The resources assigned to the Gendarmerie in the proposed 2013 budget (1.5 billion Mexican pesos (around $117 million)) allows for 2,000 gendarmes, more or less (at the cost of the Federal Police). Or will it be that they think about paying and equipping the gendarmes less than federal police agents (at the risk of generating a permanent conflict)? In sum, there doesn’t appear to be a quick and easy alternative to form the new body.
3) Why are two federal police forces needed? This is perhaps the key question. If it is deemed necessary to count on more police being in command of the country, isn’t it simpler to increase the size of the existing police force? Without doubt, the Federal Police has many problems, but why not then reform it? Change the command, modify the structure, and establish internal and external controls? Regardless, it is something that needs doing.
Or is there some distinction that I am missing? What would the Gendarmerie do that the Federal Police cannot? Monitor roads, protect strategic installations, provide support to state and municipal governments? The Federal Police already does, or can do that (whether it does it well or not is another matter).
Frankly, I do not understand the argument. I do not understand what they want to create zero-sum games for: one peso from the budget that one entity receives will be a peso that the other does not; an arrest made by the Gendarmeries will be one not made by the Federal Police. The relationship between the two bodies will be necessarily conflicting, since both would come under the Interior Ministry. Thus it will be, for example, like the relationship between the Civil Guard and National Police in Spain or between the Gendarmerie and the National Police in France. That’s why, in those countries (and in others) they are increasingly speaking about merging the various police forces.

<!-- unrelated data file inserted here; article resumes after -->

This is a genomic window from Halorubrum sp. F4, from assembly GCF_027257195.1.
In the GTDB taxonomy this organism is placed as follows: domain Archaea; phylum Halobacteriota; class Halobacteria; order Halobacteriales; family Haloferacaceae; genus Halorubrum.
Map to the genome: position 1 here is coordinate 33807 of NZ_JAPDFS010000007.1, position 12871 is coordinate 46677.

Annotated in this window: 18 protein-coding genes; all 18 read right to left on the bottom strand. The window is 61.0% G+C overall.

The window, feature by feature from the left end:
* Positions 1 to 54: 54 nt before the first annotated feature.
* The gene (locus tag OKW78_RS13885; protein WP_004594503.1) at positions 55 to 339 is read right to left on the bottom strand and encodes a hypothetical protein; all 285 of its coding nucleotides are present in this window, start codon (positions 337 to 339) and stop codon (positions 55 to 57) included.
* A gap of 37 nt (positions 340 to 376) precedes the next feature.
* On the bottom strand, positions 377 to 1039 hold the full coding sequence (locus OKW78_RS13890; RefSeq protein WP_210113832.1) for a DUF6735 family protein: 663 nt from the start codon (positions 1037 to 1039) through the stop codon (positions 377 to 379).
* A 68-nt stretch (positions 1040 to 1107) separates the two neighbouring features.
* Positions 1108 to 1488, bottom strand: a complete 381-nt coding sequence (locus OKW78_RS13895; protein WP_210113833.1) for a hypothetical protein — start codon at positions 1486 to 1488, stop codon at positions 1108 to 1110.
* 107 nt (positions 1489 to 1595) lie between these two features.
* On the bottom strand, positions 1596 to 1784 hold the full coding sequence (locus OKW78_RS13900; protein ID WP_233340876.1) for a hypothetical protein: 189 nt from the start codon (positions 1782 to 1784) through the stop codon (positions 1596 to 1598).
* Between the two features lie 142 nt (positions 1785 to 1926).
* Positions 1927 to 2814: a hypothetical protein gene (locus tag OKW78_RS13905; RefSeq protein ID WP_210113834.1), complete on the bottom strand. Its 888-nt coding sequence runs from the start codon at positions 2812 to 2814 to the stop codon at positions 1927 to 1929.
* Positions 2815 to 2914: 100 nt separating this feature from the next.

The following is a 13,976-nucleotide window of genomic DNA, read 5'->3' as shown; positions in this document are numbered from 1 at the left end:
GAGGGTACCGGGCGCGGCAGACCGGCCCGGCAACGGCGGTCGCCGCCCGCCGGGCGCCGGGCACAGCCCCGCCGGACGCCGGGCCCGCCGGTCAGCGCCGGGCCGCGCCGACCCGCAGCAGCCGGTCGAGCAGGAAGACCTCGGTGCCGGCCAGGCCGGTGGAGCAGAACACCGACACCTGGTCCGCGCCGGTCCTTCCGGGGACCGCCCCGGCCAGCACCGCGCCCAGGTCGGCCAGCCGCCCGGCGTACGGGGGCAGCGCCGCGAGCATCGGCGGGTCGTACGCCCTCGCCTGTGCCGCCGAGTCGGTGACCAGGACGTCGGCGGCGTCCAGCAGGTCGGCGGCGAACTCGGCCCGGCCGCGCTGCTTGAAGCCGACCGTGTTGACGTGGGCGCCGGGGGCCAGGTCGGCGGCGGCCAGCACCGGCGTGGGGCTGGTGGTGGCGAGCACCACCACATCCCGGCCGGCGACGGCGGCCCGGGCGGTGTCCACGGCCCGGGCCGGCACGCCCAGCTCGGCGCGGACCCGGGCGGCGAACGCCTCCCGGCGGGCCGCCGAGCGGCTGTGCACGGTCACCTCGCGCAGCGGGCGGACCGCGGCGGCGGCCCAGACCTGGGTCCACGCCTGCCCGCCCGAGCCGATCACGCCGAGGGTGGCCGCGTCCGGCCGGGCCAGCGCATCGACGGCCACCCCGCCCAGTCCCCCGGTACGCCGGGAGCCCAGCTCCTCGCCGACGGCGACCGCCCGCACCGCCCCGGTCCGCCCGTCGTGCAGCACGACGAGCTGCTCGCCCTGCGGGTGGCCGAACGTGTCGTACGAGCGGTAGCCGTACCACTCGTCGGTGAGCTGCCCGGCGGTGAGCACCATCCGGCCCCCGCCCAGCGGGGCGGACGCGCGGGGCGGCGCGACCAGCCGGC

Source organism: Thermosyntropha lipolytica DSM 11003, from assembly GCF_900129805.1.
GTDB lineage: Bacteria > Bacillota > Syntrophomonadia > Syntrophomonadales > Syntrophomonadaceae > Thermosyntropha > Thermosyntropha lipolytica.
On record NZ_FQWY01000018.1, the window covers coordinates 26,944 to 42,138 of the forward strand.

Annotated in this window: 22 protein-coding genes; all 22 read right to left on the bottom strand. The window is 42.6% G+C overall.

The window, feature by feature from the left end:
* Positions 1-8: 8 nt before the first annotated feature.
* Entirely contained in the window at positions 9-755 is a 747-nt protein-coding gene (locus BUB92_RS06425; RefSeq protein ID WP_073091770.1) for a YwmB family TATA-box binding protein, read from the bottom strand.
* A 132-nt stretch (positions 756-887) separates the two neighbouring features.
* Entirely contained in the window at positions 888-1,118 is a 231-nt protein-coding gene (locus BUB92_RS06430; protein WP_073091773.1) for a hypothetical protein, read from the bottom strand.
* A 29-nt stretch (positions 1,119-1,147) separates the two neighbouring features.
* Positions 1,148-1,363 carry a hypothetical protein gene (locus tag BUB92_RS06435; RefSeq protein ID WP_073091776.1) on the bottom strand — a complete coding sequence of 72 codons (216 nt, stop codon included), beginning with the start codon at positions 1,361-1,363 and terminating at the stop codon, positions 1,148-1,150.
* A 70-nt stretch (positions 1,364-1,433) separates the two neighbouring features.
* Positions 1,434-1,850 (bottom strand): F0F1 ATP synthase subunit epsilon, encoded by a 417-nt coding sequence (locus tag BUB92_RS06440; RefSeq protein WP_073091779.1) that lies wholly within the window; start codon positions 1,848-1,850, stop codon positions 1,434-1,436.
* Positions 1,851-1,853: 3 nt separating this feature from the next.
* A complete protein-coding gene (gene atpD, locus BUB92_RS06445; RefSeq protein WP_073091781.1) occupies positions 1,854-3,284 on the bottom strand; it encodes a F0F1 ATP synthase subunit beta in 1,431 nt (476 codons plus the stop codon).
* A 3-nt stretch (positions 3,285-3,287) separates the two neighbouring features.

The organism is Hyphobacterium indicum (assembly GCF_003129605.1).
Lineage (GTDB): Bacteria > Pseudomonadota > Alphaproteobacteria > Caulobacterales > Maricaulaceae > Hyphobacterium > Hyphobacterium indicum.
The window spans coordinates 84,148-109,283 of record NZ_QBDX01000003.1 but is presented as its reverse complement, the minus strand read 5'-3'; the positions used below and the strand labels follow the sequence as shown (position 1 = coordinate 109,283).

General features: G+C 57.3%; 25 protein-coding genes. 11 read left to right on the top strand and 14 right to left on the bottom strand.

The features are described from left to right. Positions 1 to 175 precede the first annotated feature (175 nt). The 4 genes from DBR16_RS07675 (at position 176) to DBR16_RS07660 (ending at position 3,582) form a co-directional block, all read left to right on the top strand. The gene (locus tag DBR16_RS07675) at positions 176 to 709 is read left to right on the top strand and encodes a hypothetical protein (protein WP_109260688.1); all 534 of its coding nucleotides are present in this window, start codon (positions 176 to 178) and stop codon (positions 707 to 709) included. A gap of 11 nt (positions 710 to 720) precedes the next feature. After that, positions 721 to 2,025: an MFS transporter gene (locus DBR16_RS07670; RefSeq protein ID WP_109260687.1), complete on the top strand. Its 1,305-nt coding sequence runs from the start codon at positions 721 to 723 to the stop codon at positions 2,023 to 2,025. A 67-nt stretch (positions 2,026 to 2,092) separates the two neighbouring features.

Why would we therefore want to do the exact opposite? Why would Mexico want to go against global trends? And not only in terms of international practices: with the initiative to concentrate security functions within the Interior Ministry, the Peña Nieto administration is seeking to establish a unity of command at the strategic level. Why then does it want at the same time to fragment the operation and generate new coordination problems? To me, frankly, I find it incomprehensible. Wouldn’t it be a sign of mistrust toward the Federal Police? An attempt to counter it? Maybe, but if that is the case, it would be better to transform the Federal Police and not generate new areas of dispute within the security and justice apparatus.
It is possible that all of these questions have satisfactory answers. We are only in the early days of the new administration, and there is still time for [Interior Minister Miguel Angel] Osorio or [Planning and Institutional Protection Minister Manuel] Mondragon to explain the reasons for creating a new police. But not much time: the request for 1.5 billion pesos for the Gendarmerie is already in Congress. Before approving it, legislators would do well to ask for all the necessary clarifications of the case being presented. Because public institutions, once created, have the devilish habit of growing and lasting, even if ineffective.
P.S.: Indeed, nobody has said anything about the ministerial police (the federal and the state). No one cares or is there not one good idea regarding this in particular?
Translated and reprinted with permission from *Alejandro Hope, of Plata o Plomo, a blog on the politics and economics of drugs and crime published by Animal Politico. Read the Spanish original here. Hope is also a member of InSight Crime's Board of Directors.